The lower LCD unit is responsible for displaying the easy-to-use climate control and the D-mode system, which allows drivers to change between normal, sport, and eco driving modes. One of the coolest things was that the climate control and D-mode controls share the exact same buttons. When you switch between the climate and D-modes, the illuminated buttons actually change their verbiage: From amber climate controls symbols to white D-mode option text. It has to be seen to appreciate, but trust me, it’s pretty cool.

2011 Nissan Juke SL AWD - Subcompact Culture
The Juke offers plenty of power in both city and highway driving. The power comes at the expense of mileage.
I spent most of my driving time in the “sport” mode. Even in the normal driving mode the Juke has an abundance of power. Powered by a 1.6-liter turbocharged, intercooled four cylinder, the Juke makes 188 horsepower and 177 ft./lbs. of torque. That power is run through Nissan’s Xtronic CVT, and put down to all four wheels via the car’s torque-vectoring all-wheel drive system. This system has three modes: front-wheel, all-wheel V, and all-wheel drive. The “V” mode has more torque vectoring than the standard AWD mode, for what it’s worth.

2011 Nissan Juke SL AWD engine - Subcompact Culture
Direct-injection engine make 188 hp. and 177 ft./lbs. of torque.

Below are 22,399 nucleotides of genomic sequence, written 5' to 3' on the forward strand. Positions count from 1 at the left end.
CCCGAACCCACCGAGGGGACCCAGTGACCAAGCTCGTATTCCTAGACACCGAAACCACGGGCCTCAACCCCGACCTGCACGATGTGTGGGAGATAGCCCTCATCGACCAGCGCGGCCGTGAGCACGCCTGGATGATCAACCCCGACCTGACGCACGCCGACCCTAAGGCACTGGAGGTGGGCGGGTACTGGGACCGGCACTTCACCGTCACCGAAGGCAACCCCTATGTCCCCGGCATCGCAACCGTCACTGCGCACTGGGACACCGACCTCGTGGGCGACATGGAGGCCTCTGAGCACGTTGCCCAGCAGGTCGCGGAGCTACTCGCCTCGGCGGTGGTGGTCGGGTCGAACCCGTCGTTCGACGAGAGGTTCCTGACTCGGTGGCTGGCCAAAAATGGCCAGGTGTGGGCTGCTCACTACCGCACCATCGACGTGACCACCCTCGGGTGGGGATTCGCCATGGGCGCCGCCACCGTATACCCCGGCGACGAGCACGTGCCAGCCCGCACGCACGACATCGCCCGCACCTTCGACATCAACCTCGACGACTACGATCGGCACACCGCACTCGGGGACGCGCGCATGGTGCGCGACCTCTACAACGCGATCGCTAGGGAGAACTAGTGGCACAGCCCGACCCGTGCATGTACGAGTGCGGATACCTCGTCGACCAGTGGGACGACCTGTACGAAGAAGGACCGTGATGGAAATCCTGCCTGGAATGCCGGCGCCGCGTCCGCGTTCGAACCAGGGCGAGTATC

As someone not so fond of CVTs, I expected power delivery to be awkward and the driving experience to be somewhat hampered. And although I almost always prefer a manual transmission, the Xtronic CVT pairs well with the 1.6-liter engine. There’s plenty of power on tap at all times, and the Juke was very fun to drive. Handling was sporty with plenty of grip. This thing really scoots.

With all that “scooting” comes fuel consumption. The AWD Juke SL is EPA rated at 25 city, 30 highway on premium fuel. I calculated my fuel economy at a terrible 17 MPG. Now, perhaps the trip odometer wasn’t zeroed out when it was filled up; maybe it was running on 87 octane (which it will do, but won’t deliver as high of performance); maybe I was just turbo-happy. Regardless, even if I had gotten 20 MPG, it would’ve been poor.
2011 Nissan Juke SL AWD - Subcompact Culture
The Juke is a interesting mix of utility, performance, and practicality.
Our 2011 Juke SL AWD stickered at just under $25,000. That seemed a bit steep to us. Then again, its closest competitor—the MINI Countryman SALL4—starts at $26,950, so perhaps it’s not all that costly for its segment. It would be more than we’d pay. However, if you’re looking for a turbocharged, AWD hatchback that stands apart (way apart) from the crowd, check out the Juke.


nlpnt said...

I think its' stiffest competition might come from the new Impreza.

Los Angeles Nissan said...

I like the fact that it's quirky and odd looking; rather different from what's on the market out there. I do agree that the Juke can be polarizing; folks either love it or don't...

Tasos Apartmani said...

I just think it is not for European market. Design is quite strange since we are used to Opel, Alfa, VW and Peugeot. Specs are great but I simply can not picture myself in this little city buzzer